Domicile data is supplied to HESA in the form of postcodes (UK domiciled students) or country codes. Postcodes are mapped to counties, unitary authorities and UK nations using the National Statistics All Fields Postcode Directory. Countries are mapped to geographical regions following consultation with the Department for Education and Skills. Where no data is supplied about the student's domicile, fee eligibility is used to determine whether domicile is European Union, including the UK, or not.

    UK domiciled students are those whose normal residence is in the UK, including the Channel Islands and Isle of Man.

    Of those students who are not UK domiciled, other EU students are those whose normal residence is in countries which were European Union (EU) members as at 1 December of the reporting period. Non-EU students are those whose normal residence prior to commencing their programme of study was outside the EU.

    Percentages given in this press release on domicile exclude non-UK domiciled students whose country of domicile is unknown.

    Subject of study and JACS codes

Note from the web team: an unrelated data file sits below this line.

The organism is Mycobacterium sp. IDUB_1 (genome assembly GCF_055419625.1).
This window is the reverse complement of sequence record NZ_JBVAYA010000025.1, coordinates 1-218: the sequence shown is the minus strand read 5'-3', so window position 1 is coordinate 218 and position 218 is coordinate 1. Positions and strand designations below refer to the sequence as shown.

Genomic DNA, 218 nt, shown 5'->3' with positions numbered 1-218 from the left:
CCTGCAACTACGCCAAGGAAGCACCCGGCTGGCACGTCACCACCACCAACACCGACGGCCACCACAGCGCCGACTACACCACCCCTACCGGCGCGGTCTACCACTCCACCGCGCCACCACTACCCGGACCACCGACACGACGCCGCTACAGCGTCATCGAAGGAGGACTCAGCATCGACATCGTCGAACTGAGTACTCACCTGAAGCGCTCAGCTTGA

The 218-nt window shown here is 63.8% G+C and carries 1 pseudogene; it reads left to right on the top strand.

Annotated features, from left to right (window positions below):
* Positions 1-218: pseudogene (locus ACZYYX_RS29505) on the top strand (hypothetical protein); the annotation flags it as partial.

The subject coding systems HESACODE and SCAS originally used respectively by HESA and by the Universities and Colleges Admissions Service (UCAS), although broadly similar, were far from identical. Towards the end of the 1990s work was put in hand by the two Agencies to produce a common scheme, the Joint Academic Coding System (JACS). This came into use for the 2002 entry to HE through UCAS, and for the 2002/03 data collection by HESA. JACS and HESACODE, and the subject areas defined in terms of them, are similar in appearance and have much in common, but they are by no means identical. For this reason, and also because of the introduction of apportionment (see below), subject-based information published for years up to and including 2001/02 cannot easily be compared with that published since 2002/03.